By Adam Hester, chair of the Department of Theatre and director of “Les Misérables”
We’ve waited a long time.
After 28 Years, “Les Misérables” is still playing to packed houses on the London stage. Winner of more than 100 international awards and seen by over 65 million people worldwide, “Les Misérables“ sweeps its audience through an epic tale of broken dreams, passion and redemption, against the backdrop of a nation in the grip of revolution. This enthralling story is a timeless testament to the survival of the human spirit.
For many people, it’s the epic story, for others it is the romantic, lush music, and still others are drawn to “Les Misérables” for the dramatic scenery, lighting and costumes. All of this is true for us at the ACU theatre, too.
Perhaps, though, the most compelling aspect of this great musical is the connection to faith that permeates the story. We are constantly reminded of the grace of God woven tightly throughout the story. We have loved discussing the contrast of light and dark, the profound effect the Bishop’s forgiveness has on Valjean and, of course, the Isaiah passage at the end of the play. In these tumultuous and precarious times we live in, it is inspiring and hopeful to imagine the world Isaiah describes where nations, “will beat their swords into plowshares and their spears into pruning hooks. Nation will not take up sword against nation, nor will they train for war anymore.”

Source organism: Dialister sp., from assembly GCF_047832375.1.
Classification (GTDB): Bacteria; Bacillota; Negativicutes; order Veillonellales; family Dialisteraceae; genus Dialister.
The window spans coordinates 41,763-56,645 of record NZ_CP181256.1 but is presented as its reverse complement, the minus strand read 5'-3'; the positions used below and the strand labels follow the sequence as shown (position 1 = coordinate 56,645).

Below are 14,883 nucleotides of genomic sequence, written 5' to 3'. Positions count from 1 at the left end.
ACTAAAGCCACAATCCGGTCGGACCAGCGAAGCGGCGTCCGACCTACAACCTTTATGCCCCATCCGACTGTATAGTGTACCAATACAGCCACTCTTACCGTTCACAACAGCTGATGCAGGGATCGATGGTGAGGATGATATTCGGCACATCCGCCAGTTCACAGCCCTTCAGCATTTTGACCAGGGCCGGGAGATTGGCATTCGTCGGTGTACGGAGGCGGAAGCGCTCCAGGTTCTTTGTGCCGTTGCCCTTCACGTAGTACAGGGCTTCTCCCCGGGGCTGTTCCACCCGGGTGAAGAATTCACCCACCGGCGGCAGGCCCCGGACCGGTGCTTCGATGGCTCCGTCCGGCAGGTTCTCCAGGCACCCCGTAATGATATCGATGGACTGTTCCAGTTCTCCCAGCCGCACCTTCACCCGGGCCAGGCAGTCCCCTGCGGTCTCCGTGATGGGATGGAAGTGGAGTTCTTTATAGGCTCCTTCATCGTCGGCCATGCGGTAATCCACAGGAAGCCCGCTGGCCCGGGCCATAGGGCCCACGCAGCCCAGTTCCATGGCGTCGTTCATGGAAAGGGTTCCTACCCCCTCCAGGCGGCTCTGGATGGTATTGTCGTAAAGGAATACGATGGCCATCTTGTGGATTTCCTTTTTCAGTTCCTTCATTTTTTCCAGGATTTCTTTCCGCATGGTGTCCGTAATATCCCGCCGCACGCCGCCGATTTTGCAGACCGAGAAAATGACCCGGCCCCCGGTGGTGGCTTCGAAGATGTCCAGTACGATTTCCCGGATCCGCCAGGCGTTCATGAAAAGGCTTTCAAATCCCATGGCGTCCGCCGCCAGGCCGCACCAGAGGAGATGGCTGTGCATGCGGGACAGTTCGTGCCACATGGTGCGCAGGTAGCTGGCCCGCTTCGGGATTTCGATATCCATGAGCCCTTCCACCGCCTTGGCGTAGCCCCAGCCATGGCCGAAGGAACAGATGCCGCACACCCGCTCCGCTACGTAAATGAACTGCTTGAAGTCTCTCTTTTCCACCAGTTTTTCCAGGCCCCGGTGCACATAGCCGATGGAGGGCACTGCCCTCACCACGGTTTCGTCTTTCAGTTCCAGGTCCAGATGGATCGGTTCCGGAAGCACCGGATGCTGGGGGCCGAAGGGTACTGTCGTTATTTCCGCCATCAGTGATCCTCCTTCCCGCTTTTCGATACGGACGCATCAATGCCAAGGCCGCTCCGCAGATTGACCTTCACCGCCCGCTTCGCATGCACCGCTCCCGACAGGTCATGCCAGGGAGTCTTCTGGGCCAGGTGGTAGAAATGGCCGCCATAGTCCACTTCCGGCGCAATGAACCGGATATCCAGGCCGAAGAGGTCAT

The immortal lyrics, “to love another person is to the see the face of God,” will forever move me, as I’m sure it does for so many who have seen the play. The contrast of Valjean’s choice to show compassion to one person against the brutality of the rich and powerful has been important in our discussions.
The play pulls no punches illustrating the darkness of women’s oppression forcing them into prostitution (“Lovely Ladies”) or the debauchery of the Thenardiers (“Master of the House”). That darkness makes lyrics such as, “it is the music of a people who are climbing to the light,” resonate with us in a very contemporary sense. As a company, we have discussed the importance of depicting a lost humanity and our need for a savior.
The deep, spiritual messages in “Les Misérables” make this the musical I’ve been waiting to do for almost 30 years.